Ty Kelly: Re-Cultivating the American Dreamscape

Balloons, Large mural commission.

By: Michelina Docimo

Born in Casper, Wyoming, a sparsely populated, square state that aligns itself by latitudinal and longitudinal lines on the global grid, artist Ty Kelly learned to break boundaries at a young age.  As a child, drawing came as second nature to him, using sketches and paintings as a form of communication to express feelings.  Even though Kelly was not offered an opportunity to indulge in his talent during his early school years due to low funding in the arts, he continued to paint on his own.  Kelly absorbed every corner of his natural surroundings, from the snowy peaks of the Rocky Mountains to the colorful canyons of Yellowstone National Park to the low prairies of the High Plains.  In his mind, he would soar through the landscapes like a bird, often dreaming of images of foreign lands and the patterns that people would cultivate into the earth.

Escape 30x40

Leaving his hometown for the open, rolling plains of Oklahoma to pursue a degree in English literature, Kelly met Russian artist, Igor Koutsenko at an arts festival and soon was taken under his wing for formal art lessons.  Dropping his university studies, Kelly trained with Koutsenko for two years in the traditional style of Realism, an artistic movement of the 1800s that depicted objects as they existed, without any embellishments or attachment of emotion. 

Kelly attributes this learning experience as catapulting him artistically.  “I gained a depth of understanding of how to see the world as it exists.  I adopted some of Koutsenko’s ideas into my work, for example, the Russian style architecture, the bright jewel-tone colors, the influence of Russian folk art.  But then I began to paint from a place all my own, from my mind and all the imagined places I wanted to be, and from my soul – all the desires that wanted to bring me there.”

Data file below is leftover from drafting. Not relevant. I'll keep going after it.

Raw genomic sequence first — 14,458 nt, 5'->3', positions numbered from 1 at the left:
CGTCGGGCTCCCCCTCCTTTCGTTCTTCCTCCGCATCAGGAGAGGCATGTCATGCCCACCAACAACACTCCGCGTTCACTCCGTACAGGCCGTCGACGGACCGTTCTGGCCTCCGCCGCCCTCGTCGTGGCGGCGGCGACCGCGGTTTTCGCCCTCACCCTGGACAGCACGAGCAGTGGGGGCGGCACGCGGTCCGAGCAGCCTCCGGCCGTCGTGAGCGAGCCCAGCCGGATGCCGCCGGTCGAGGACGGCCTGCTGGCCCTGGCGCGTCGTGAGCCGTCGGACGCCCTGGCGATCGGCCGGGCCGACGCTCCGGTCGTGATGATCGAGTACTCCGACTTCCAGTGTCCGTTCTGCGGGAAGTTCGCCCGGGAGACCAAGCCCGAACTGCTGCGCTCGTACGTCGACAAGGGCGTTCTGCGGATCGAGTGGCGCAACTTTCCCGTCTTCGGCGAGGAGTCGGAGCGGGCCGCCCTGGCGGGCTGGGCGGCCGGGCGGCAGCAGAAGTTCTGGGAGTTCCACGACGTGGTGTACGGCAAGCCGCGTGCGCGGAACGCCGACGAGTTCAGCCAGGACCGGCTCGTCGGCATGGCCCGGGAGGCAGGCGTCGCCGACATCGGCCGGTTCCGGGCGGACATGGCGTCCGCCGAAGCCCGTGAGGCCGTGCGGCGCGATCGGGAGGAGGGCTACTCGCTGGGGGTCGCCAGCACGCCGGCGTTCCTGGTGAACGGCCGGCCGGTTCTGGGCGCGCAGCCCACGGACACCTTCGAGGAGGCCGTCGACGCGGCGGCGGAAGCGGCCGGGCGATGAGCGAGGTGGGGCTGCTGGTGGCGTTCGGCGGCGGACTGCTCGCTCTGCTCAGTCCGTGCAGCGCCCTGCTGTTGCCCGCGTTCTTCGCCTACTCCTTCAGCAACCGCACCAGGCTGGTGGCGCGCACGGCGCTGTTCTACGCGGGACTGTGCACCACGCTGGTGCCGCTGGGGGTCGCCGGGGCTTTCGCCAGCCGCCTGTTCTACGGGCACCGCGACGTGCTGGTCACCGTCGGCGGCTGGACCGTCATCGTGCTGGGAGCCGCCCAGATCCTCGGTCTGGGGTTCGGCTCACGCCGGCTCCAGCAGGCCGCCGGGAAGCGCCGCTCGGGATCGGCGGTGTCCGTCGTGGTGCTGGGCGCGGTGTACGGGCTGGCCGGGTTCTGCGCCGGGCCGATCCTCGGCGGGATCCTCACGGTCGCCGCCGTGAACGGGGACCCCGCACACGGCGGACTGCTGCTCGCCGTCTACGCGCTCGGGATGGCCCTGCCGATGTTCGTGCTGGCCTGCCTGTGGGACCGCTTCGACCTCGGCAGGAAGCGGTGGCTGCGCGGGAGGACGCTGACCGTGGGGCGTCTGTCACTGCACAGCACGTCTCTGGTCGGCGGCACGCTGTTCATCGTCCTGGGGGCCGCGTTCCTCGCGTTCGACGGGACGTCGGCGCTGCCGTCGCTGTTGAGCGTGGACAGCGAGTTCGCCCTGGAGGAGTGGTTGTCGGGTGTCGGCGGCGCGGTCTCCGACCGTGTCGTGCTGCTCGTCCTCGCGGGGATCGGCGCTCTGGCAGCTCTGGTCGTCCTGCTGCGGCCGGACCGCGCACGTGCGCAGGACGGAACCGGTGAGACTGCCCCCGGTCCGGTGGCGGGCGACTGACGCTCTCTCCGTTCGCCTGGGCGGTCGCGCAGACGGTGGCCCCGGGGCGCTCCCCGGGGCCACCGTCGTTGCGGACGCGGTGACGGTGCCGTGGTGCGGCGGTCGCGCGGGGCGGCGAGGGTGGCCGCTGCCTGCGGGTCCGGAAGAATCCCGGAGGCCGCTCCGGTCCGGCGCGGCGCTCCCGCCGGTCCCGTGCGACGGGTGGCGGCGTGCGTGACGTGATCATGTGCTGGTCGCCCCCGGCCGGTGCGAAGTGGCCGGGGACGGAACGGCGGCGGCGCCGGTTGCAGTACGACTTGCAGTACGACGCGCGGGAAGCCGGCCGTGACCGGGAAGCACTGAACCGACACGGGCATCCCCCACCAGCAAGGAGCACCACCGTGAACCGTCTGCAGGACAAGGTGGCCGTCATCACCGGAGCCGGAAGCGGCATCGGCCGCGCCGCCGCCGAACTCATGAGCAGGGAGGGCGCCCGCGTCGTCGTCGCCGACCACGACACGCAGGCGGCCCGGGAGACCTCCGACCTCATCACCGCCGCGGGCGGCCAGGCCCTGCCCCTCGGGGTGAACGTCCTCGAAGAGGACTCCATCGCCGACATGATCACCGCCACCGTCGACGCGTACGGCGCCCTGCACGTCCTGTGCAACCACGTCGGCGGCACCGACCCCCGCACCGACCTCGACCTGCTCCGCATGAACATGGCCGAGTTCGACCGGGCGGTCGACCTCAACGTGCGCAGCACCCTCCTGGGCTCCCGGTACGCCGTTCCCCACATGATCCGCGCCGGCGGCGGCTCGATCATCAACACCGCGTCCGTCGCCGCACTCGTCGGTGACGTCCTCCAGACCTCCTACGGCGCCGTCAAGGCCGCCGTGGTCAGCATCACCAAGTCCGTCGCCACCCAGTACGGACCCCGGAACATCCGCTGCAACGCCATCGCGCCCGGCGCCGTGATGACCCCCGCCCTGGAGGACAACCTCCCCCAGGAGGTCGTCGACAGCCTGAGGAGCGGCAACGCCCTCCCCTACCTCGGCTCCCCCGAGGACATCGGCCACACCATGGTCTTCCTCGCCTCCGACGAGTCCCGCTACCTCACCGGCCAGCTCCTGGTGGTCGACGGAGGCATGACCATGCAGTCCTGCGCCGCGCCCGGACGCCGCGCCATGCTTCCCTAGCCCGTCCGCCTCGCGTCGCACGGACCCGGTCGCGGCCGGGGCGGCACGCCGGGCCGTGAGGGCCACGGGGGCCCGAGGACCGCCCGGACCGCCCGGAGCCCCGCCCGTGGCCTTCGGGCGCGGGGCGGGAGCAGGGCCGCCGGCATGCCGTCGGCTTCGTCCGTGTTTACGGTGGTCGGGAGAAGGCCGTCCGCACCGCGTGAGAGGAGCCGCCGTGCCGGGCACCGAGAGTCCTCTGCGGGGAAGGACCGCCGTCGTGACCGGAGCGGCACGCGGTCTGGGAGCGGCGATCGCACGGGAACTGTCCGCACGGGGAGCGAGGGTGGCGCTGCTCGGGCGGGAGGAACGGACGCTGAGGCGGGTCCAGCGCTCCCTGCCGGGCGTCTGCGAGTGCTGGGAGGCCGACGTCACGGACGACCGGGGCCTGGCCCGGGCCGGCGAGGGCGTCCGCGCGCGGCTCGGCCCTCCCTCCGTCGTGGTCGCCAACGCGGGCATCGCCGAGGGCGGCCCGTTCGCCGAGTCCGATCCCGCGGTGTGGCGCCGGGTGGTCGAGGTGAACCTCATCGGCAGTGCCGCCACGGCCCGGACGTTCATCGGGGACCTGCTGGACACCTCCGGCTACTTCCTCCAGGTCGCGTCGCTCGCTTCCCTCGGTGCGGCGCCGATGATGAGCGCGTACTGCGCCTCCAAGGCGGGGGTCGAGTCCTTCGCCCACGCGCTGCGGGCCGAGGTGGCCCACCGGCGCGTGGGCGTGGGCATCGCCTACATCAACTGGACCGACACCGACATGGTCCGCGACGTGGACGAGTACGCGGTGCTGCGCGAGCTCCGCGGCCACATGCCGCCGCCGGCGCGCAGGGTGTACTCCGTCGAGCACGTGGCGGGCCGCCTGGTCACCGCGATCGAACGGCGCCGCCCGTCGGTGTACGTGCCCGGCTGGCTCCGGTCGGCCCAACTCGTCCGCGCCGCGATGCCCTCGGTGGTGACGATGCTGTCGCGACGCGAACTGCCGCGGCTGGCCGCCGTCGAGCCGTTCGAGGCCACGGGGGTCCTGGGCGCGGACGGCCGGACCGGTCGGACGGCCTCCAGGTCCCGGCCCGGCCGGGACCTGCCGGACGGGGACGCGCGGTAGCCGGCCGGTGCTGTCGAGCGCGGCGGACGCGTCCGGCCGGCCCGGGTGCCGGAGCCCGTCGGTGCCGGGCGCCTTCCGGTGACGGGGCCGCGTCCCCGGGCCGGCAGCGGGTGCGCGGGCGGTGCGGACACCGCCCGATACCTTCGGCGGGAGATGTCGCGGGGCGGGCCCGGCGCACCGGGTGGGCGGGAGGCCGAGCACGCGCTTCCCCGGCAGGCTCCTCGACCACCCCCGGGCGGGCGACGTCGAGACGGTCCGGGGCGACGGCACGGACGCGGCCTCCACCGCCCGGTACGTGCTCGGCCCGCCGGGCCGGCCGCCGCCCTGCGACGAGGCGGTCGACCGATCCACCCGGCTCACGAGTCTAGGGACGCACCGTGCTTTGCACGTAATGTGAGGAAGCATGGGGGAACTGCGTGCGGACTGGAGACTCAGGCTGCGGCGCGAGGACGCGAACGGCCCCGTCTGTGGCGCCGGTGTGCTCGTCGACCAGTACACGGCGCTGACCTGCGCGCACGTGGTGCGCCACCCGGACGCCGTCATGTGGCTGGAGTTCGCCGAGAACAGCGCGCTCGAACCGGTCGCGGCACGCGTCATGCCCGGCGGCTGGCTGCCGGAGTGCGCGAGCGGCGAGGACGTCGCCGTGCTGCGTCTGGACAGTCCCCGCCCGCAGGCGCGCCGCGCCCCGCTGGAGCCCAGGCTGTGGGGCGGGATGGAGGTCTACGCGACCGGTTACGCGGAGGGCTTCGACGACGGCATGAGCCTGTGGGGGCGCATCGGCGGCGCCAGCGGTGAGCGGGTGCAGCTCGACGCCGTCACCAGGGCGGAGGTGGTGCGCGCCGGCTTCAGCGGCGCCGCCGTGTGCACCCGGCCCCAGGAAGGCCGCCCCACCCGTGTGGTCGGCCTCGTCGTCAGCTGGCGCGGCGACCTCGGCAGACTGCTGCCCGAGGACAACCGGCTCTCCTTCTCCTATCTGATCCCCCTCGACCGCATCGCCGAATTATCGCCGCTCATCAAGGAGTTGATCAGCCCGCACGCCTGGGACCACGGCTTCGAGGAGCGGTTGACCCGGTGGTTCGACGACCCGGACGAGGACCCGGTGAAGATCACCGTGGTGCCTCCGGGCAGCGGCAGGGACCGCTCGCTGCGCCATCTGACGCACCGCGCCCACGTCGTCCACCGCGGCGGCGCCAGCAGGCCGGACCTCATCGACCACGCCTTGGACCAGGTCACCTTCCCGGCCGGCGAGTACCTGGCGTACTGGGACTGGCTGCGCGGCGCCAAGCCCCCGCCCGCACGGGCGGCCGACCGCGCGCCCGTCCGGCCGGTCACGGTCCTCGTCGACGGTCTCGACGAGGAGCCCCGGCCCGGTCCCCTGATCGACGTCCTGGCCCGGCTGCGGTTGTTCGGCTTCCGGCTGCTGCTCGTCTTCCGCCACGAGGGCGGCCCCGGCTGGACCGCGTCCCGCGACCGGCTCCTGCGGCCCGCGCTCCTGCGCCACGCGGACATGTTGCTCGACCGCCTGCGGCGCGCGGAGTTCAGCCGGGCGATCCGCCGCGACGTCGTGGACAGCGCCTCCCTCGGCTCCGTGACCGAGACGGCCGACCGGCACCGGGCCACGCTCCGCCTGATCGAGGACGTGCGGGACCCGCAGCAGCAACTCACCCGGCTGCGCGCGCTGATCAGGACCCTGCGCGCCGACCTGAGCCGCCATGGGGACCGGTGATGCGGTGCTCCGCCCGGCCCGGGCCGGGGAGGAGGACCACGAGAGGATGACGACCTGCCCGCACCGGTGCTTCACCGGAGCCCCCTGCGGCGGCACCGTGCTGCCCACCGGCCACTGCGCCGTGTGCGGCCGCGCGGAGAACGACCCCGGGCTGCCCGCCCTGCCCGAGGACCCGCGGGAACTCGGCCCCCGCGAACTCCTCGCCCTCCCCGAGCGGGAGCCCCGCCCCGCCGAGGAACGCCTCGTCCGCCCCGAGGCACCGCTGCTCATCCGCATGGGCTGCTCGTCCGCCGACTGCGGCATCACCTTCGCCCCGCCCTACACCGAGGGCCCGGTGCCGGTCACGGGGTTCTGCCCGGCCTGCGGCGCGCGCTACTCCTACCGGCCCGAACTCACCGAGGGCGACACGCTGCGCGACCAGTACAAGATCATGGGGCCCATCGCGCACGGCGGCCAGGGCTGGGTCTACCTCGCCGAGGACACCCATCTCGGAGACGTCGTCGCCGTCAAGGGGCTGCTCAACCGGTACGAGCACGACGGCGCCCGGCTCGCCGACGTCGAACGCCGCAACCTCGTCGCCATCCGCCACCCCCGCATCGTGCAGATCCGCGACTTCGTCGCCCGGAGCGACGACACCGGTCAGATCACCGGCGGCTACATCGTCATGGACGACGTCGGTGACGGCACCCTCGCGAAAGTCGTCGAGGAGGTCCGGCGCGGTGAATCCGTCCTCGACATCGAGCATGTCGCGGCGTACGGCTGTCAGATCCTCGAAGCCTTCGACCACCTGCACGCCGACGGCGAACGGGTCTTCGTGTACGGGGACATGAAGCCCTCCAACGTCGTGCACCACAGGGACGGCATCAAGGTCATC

Fascinated by patterns in the landscape, Kelly’s painting began to take on a multi-dimensional perspective, a bird’s eye view from above, below, inside, outside, and beyond.  “Driving through so many different states for art shows, I noticed the wildness of national parks in contrast to the rows of cultivated farmlands and the grids of urban dwelling or queues of wind turbines.  Wherever human hand has touched the earth, even in the functionality of growing crops or harvesting energy, unintentional beauty emerged.” 

Sunrise Wind Power, 24x24

Kelly’s paintings are a hybrid of landscape and still life and sometimes portrait all in one.  Breaking the rules of Realism, fantasy, dreams, symbols, and emotion began to take over his works in a Jungian manner.  “The message in my art is two-fold: it contains meaning for me as an artist.  I paint what I feel.  But it has a second life, when a collector or viewer looks at the same piece and feels something completely new.  They attribute their own memories to one image.  One symbol may have many faces.  Art is communication that transcends language.”